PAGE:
AWS Glue: Why Should Enterprises Use It?
Check out the features that make AWS Glue the ETL tool of choice for many enterprises.
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AWS Glue is a fully managed extract, transform, and load (ETL) service that allows you to prepare your data for analytics. The AWS Glue Data Catalog gives you a unified view of your data, so that you can clean, enrich and catalog it properly. This further ensures that your data is immediately searchable, queryable, and available for ETL.
It offers the following benefits:
- Less Hassle: AWS Glue is integrated across a wide range of AWS services, so it natively supports data stored in Amazon Aurora, Amazon RDS engines, Amazon Redshift, Amazon S3, as well as common database engines and Amazon VPC. This leads to reduced hassle while onboarding.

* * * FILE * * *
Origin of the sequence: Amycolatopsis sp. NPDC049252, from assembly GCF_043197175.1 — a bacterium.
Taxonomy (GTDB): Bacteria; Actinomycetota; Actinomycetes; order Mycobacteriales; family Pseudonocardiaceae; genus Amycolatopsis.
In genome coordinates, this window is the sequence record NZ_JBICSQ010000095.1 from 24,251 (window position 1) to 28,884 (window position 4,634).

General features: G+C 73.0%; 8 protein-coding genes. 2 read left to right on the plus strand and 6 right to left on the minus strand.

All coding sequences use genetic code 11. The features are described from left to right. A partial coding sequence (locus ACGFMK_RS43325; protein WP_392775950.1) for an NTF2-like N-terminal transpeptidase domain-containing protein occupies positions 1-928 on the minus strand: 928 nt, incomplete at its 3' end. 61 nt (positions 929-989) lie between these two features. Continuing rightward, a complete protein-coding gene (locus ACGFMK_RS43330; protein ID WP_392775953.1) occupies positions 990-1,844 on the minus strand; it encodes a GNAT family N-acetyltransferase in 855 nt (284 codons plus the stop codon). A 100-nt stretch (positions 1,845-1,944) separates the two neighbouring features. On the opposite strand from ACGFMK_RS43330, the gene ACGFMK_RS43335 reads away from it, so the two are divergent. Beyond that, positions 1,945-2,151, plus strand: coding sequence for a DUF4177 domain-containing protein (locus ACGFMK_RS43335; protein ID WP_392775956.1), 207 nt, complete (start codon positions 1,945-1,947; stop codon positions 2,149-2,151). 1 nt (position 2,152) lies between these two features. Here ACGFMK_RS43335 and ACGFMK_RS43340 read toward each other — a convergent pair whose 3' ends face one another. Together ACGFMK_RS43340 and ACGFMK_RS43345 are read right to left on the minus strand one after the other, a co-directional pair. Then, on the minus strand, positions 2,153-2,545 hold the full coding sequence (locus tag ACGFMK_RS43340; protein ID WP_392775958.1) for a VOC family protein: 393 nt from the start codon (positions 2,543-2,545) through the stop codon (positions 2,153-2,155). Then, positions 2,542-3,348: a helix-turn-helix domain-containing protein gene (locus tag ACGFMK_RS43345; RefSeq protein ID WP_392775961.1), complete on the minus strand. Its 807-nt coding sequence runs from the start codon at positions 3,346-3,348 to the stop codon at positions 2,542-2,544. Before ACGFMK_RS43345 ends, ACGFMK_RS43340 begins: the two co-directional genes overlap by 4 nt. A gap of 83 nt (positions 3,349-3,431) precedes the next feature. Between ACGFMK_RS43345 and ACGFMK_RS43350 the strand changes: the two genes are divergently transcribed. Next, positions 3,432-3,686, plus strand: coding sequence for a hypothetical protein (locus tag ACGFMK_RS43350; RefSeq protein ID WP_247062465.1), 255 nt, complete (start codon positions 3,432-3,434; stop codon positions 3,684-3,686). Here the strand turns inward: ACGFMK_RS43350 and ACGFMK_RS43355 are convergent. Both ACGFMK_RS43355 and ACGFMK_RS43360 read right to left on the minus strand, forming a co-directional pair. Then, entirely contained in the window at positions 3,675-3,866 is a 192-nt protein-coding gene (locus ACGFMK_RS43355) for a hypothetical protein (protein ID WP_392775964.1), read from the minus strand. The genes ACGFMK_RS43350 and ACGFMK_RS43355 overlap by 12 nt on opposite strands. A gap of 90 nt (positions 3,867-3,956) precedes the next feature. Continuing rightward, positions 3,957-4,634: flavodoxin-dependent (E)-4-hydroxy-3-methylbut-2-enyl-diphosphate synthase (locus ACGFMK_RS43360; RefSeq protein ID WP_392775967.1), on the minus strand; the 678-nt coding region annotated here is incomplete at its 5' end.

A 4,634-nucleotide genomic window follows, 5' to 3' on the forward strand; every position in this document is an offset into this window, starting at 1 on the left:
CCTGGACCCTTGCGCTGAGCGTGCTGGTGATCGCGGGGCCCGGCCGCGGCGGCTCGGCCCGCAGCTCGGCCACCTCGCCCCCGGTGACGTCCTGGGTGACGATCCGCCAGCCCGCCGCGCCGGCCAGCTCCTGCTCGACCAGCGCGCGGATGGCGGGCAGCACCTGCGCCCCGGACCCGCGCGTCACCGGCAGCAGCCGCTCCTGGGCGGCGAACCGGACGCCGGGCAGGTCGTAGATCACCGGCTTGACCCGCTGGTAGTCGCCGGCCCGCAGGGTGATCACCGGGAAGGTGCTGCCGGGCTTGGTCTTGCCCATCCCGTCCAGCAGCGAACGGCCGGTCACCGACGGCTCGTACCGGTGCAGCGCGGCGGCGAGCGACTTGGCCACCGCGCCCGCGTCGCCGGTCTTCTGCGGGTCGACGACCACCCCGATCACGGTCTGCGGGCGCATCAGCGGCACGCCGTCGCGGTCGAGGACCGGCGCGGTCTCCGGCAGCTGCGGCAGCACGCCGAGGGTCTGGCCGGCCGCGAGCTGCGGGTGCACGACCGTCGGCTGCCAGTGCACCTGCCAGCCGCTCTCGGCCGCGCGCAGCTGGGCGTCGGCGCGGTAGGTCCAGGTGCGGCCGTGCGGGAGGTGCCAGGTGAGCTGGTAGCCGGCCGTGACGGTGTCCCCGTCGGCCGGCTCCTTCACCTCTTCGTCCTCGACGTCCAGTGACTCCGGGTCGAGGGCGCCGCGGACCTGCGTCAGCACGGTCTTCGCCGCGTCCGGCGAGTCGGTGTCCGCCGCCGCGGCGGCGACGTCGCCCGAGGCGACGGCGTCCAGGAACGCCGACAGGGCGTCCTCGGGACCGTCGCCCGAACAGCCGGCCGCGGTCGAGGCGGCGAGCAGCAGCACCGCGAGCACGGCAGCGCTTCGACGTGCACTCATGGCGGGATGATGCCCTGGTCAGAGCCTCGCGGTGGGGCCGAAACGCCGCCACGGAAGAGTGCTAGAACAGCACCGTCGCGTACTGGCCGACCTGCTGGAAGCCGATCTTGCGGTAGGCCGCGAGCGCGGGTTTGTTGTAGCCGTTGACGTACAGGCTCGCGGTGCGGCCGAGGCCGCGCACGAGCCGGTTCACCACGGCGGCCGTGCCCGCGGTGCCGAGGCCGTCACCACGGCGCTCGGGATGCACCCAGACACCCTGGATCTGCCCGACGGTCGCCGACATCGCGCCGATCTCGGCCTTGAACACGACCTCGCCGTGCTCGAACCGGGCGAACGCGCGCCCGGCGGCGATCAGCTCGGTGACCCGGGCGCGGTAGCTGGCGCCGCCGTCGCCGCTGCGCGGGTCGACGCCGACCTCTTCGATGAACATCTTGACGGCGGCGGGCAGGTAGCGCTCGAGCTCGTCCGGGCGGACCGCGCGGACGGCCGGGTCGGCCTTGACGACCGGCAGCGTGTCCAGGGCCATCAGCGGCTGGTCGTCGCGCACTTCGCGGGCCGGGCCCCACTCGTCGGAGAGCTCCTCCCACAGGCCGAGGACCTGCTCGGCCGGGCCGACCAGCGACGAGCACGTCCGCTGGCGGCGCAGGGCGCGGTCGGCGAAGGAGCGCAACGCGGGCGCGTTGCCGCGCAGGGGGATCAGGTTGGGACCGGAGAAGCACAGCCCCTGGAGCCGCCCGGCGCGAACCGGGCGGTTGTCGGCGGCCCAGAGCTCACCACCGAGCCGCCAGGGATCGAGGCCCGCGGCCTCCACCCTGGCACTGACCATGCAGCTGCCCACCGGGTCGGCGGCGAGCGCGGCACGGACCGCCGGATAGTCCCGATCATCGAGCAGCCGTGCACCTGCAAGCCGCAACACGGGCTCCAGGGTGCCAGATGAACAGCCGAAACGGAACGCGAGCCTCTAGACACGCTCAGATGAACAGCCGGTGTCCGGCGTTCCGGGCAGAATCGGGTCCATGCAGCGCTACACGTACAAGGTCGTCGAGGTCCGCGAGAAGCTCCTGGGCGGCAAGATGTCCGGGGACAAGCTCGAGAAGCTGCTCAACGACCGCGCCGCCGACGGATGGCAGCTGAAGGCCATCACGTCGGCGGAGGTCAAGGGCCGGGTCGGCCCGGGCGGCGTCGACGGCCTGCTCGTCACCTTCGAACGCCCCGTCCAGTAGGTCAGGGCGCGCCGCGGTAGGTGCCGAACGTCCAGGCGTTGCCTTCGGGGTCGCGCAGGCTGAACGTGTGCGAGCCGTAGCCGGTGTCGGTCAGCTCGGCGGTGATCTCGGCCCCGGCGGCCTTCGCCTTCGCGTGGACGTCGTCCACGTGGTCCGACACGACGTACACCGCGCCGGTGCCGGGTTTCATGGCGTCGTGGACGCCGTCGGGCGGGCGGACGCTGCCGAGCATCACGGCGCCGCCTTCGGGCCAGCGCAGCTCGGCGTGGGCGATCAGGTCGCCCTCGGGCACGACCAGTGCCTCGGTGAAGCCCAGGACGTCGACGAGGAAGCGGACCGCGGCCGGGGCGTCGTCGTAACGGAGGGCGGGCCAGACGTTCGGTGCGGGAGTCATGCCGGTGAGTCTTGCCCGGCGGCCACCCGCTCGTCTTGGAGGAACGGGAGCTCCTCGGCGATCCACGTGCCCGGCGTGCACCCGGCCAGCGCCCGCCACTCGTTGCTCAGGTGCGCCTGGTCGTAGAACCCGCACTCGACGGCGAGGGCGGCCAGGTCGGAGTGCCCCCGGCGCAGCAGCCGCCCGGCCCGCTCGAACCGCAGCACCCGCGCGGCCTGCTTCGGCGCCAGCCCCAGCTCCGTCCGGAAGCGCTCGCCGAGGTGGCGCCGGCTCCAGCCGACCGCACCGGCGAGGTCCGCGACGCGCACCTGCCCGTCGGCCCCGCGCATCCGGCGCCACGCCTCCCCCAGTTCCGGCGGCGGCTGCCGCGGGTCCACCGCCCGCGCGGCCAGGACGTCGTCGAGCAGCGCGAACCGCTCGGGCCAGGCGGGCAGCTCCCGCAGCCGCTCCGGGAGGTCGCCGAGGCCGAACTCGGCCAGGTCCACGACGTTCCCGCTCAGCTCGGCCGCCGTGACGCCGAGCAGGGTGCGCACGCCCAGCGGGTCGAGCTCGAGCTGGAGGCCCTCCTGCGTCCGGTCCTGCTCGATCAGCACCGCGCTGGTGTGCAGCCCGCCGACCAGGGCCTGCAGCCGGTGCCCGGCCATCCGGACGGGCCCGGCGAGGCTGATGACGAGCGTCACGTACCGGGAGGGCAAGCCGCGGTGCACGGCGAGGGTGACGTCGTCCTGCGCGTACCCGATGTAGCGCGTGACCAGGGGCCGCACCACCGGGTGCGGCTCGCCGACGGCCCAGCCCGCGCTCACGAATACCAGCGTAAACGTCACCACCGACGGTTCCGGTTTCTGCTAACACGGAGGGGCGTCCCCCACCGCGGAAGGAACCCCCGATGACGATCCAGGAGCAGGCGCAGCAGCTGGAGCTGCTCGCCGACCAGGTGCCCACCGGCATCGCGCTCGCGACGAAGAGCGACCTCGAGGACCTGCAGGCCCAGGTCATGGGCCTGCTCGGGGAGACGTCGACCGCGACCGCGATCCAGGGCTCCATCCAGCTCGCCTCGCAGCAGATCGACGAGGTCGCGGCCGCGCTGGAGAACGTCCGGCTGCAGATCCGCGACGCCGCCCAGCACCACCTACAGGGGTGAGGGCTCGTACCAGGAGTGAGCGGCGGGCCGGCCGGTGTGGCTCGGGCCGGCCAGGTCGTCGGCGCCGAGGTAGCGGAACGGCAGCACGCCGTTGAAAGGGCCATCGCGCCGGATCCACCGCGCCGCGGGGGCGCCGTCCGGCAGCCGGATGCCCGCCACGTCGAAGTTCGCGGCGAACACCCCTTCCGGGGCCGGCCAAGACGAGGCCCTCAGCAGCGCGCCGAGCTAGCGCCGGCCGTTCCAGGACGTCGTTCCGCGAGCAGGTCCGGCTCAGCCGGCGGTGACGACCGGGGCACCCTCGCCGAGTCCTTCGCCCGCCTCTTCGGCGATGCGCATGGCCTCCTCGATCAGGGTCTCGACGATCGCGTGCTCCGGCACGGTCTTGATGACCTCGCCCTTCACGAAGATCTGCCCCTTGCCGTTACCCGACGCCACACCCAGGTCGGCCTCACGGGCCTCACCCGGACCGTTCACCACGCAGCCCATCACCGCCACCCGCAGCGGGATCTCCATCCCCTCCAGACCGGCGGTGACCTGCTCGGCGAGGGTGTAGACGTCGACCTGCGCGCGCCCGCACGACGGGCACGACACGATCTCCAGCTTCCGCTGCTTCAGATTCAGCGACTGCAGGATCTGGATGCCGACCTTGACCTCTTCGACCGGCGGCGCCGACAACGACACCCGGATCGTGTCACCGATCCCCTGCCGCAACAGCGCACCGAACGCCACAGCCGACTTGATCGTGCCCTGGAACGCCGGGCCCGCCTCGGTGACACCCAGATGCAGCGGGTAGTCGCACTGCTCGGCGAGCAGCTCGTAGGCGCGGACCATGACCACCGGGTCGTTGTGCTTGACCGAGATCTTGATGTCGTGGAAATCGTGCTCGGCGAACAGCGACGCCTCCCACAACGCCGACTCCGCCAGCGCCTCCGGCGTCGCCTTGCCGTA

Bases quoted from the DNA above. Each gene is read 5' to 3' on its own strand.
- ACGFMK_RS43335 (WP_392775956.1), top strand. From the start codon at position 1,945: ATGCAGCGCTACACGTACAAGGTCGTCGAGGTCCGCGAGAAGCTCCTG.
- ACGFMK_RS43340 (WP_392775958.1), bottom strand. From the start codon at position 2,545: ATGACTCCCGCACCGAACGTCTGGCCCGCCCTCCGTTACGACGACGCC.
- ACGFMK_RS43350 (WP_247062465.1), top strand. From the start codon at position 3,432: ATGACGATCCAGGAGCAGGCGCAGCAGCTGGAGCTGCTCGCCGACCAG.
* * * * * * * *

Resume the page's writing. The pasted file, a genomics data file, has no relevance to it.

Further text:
- More Power: AWS Glue automates much of the effort spent in building, maintaining, and running ETL jobs. It crawls your data sources, identifies data formats, and suggests schemas and transformations. It even automatically generates the code to execute your data transformations and loading processes.
- Cost Effectiveness: AWS Glue is serverless, so there are no compute resources to configure and manage. It handles provisioning, configuration, and scaling of the resources required to run your ETL jobs on a fully managed, scale-out Apache Spark environment. This is quite cost-effective as you pay only for the resources used while your jobs are running.
Here’s a detailed look on AWS Glue by taking a deep dive into its features and use cases.
Features of AWS Glue
AWS Glue brings with it a number of unmatched features that provide innumerable benefits to your enterprise.
Integrated Data Catalog